Letters to the Editor
Readers write about prisoner rehabilitation, converting the US Embassy in Iraq into a university, and tying corporate compensation to a company's success.
As a representative of a chaplain-support group in northern California, I welcome any insights offered to leavening the human condition in the prisons in our world. Their worth is certainly attested to by this writer.
I found this piece to be very inspiring. The author's "desire to build on the better part" of himself was, undoubtedly, the key to his improved situation. We all could learn from that motive!
Let's hope that corrections officials at all levels recognize the value of self-help opportunities, and the untapped intelligence and talents of inmates.
The California penal system's honors program, so glowingly described by this author, needs to be evaluated by more clear-eyed people in the corrections system, and certainly not by one inmate.
My experience as a teacher in a prison system tells me that the author is right in that many inmates would be good if they knew how. But my experience also tells me that the prison culture is often driven by the brutes among the inmates.
Trust is hard in such situations.
US embassy should become university
In regard to the Nov. 4 Opinion piece, "A bold step for US goodwill in Iraq": I was intrigued by author Adil E. Shamoo's suggestion that the huge new US embassy there be converted to a university. This seems to be a good way of enhancing the US image in Iraq and around the world.
Of course, the Iraqi government would have to approve, and a suitable alternative embassy located. The latter step might be difficult, but in light of the billions of US dollars being spent in Iraq, it should not be impossible.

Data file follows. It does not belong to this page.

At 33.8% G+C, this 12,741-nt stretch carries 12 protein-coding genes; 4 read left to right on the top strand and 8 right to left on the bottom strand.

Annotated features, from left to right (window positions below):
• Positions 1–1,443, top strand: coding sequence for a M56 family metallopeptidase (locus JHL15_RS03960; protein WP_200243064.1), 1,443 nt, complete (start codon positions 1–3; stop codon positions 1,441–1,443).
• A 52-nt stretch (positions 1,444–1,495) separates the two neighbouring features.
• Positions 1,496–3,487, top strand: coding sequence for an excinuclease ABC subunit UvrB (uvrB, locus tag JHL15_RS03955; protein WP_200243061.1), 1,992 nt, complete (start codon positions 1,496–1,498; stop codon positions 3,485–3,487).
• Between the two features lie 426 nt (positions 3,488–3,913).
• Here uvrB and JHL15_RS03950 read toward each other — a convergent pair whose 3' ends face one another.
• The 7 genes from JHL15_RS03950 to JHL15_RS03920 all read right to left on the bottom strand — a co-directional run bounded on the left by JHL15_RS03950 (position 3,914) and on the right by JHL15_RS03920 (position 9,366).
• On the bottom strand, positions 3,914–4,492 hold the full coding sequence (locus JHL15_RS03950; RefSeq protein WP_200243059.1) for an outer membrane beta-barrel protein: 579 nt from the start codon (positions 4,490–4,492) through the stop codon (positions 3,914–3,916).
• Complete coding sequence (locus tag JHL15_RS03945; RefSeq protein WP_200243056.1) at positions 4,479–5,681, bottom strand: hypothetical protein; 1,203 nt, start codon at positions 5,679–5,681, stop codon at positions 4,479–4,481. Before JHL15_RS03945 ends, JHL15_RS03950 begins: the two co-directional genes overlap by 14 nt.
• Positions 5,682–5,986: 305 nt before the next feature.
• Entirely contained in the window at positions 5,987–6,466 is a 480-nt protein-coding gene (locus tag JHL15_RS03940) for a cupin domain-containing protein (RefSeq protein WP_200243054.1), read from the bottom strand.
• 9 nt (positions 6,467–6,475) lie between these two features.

Conversion of the controversial new facility to a university appears to be right in line with President-elect Obama's goals of "change" and improving the American image abroad.
Tie compensation to success
Regarding the Oct. 27 article, "Scope of $700 billion bailout bill continues to widen": As the government rushed ahead in its plans to shovel up to $700 billion into financial markets, many of us said slow down, make sure the money will do what it was intended to do.
We are now seeing bailout funds being directed into mergers and acquisitions, instead of stimulating lending.
A few simple rules could tie executive compensation to the success of their companies and ensure that bailouts are actually used to help companies get back on their feet. Namely, for the duration of the loan: 1) freeze all existing deferred compensation, including stock options, golden parachutes, etc., 2) limit executive compensation, and 3) disallow any deferred compensation to be granted.
To return to the gravy train under these rules, the executives have to both restore their companies to health and pay off the loan. The way the system is currently structured, executives need only to prop up the perceived value of their organizations. There is not a lot of incentive to pay off taxpayer loans or use them wisely.
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